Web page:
Italy Must Fix Pension Jam to Give Youth Jobs, Boeri Saysby
Lower pension for early retirees at core of proposed reform
Test implementation in one industry seen as 'very useful'
Italy should let people retire early with lower pensions to reduce the country’s almost 40 percent youth unemployment rate, the head of the pensions and social security agency says.
The 2011 law that raised the pension age to almost 67 “had the bottleneck-effect of suddenly locking in many workers for up to four years,” making it difficult for employers to hire young people, Tito Boeri said in an interview. While he favors the idea of linking retirement to life expectancy, there was no need to prevent people from retiring sooner with lower pay, said Boeri, who has been the president of the Istituto Nazionale della Previdenza Sociale for a year.
Almost a third of Italy’s total public spending net of debt-financing costs went toward pensions last year for a total of 259 billion euros ($289 billion), according to government estimates. To try to make pension spending more sustainable, in 2011 then-Premier Mario Monti raised the retirement age for men from 65 to 66 and seven months and set rules to gradually take it up to that level for women by 2018. He also completed reforms putting new pensioners on a system based on total contributions instead of one on the final years’ salary.
Boeri, a professor of economics on leave from the Bocconi University in Milan, said studies conducted by his team on INPS data highlight how the higher compulsory retirement age reduced job reallocation to younger workers. In companies where employees forced to delay retirement were equal to 5 percent of the total workforce, the hiring rate of young workers was less than half that of companies where potential retirees amounted to just 1 percent of staff, he said.
While Italy created 764,000 more permanent jobs in 2015 than it did the year before, according to INPS data released Tuesday, youth unemployment remained high at 37.9 in December, the last month for which data are available. That compares with an overall jobless rate of 11.4 percent.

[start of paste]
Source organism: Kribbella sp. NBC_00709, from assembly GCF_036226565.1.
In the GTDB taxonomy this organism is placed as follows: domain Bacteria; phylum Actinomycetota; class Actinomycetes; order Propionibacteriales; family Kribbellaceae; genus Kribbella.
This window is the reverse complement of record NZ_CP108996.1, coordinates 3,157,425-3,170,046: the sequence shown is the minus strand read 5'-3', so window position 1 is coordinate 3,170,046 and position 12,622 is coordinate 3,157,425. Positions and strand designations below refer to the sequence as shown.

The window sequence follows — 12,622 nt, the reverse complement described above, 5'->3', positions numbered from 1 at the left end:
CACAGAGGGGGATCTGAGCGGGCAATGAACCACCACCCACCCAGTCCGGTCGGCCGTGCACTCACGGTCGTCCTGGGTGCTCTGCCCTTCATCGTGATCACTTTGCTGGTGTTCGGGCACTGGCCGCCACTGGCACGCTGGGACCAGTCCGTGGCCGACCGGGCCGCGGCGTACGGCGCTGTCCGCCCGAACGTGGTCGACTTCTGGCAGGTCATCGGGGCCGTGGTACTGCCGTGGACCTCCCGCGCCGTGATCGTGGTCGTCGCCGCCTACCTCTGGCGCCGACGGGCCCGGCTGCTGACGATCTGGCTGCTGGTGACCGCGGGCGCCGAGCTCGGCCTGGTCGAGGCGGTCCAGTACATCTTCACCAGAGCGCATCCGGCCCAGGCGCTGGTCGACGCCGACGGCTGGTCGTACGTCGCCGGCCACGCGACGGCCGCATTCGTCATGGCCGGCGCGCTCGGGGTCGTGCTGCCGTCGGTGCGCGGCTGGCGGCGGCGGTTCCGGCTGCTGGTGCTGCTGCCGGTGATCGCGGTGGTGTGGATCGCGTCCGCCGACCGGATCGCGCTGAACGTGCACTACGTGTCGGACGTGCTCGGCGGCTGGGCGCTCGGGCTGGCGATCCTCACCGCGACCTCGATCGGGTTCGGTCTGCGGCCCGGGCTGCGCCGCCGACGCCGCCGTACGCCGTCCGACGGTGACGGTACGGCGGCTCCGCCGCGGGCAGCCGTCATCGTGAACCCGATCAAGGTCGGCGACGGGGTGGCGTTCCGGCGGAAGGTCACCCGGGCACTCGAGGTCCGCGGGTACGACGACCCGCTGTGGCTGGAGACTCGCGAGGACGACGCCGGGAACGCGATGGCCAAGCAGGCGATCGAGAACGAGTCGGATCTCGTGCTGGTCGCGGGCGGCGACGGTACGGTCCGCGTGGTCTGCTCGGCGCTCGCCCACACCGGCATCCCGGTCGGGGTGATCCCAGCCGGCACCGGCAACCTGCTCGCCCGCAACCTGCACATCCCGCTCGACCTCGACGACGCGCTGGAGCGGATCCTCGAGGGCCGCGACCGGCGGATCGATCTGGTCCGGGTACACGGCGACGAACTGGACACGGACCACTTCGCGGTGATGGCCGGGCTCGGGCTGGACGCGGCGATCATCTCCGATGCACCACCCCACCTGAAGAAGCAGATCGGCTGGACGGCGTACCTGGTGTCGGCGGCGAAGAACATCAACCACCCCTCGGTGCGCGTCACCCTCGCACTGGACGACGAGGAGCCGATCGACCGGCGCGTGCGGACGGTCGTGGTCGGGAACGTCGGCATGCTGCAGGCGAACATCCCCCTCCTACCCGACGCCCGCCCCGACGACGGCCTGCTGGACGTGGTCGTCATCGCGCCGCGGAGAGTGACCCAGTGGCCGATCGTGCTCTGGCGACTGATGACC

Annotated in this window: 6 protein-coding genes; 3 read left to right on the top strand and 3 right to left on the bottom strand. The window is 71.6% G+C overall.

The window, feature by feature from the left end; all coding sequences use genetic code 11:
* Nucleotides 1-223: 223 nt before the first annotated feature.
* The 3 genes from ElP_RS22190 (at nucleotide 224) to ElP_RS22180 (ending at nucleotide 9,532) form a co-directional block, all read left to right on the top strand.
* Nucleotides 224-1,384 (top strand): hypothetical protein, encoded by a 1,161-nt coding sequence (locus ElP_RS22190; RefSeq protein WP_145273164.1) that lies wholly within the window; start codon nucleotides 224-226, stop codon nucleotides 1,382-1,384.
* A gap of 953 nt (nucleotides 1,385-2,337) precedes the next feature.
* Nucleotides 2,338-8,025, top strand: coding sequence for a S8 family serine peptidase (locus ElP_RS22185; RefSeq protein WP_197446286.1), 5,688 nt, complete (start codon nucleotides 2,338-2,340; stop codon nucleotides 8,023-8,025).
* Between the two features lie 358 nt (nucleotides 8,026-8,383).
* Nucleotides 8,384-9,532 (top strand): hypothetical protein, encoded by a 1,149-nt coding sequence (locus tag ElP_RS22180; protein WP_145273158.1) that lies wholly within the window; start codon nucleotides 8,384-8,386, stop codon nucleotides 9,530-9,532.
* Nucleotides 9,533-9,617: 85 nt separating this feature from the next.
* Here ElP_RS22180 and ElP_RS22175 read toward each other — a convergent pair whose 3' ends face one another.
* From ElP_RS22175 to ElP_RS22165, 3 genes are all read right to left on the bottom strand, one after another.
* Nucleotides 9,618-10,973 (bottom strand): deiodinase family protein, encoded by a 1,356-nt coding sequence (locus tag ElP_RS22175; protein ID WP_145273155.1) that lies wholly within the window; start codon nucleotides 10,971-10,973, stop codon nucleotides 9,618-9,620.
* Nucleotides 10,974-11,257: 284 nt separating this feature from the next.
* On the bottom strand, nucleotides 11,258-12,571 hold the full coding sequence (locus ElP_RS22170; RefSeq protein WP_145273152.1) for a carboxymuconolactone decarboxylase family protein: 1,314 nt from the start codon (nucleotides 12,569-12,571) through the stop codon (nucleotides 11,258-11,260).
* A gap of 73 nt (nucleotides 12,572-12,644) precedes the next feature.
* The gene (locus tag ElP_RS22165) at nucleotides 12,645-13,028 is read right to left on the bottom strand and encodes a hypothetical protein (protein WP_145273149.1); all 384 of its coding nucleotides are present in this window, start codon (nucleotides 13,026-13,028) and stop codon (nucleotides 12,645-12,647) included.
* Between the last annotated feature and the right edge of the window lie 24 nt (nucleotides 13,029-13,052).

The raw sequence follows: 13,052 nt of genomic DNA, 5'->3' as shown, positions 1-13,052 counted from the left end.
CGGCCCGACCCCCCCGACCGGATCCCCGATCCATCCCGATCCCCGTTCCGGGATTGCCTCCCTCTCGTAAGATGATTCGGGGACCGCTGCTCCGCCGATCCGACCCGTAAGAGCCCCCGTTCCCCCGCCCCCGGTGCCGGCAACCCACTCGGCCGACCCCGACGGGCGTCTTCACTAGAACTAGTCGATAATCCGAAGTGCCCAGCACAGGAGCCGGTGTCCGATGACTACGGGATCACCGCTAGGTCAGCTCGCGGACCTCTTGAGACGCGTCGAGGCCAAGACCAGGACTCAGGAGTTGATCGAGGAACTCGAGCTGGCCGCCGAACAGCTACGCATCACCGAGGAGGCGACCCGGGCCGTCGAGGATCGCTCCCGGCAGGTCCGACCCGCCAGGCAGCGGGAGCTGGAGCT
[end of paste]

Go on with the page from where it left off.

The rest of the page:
Boeri stressed the need to shield young people from the worst effects of economic downturn and called on lawmakers to pass, before year’s end, a law introducing some form of income support for the poor similar to ones already existing in other European countries.
Concerns that a high number of older workers may opt for early retirement all at once, putting a strain on the system, shouldn’t be overplayed, Boeri said. Projections made by his team show that “a flexible system of this type would be budget-neutral” because “additional pensions for earlier retirees are lower than those paid to people retiring later.” He also said he favored applying early retirement just to one industry or sector at first as “a useful test” ahead of any general overhaul of the system.
In order to make future pension spending even more sustainable, the existing highest pensions based on the final years’ compensation should be curtailed, by reducing the difference between their current value and the estimated contributions during the working lifetime, Boeri said in the Feb. 9 interview.
Regarding the overall reform of the pensions system, Boeri said that the timing of its discussion and approval now “much depend on negotiations Italy will conduct with the European Commission” and will likely involve objections about the short-term impact on Italy’s debt.
The debt fell in December to 2.17 trillion euros from 2.21 trillion euros in the previous month and remains the euro region’s second-biggest after Greece when measured against GDP. Reflecting investor concerns about the region’s higher-debt nations, the yield difference, or spread, between Italy’s 10-year bonds and equivalent German bunds widened on Feb. 11 to the most in seven months, before narrowing to about 140 basis points this week.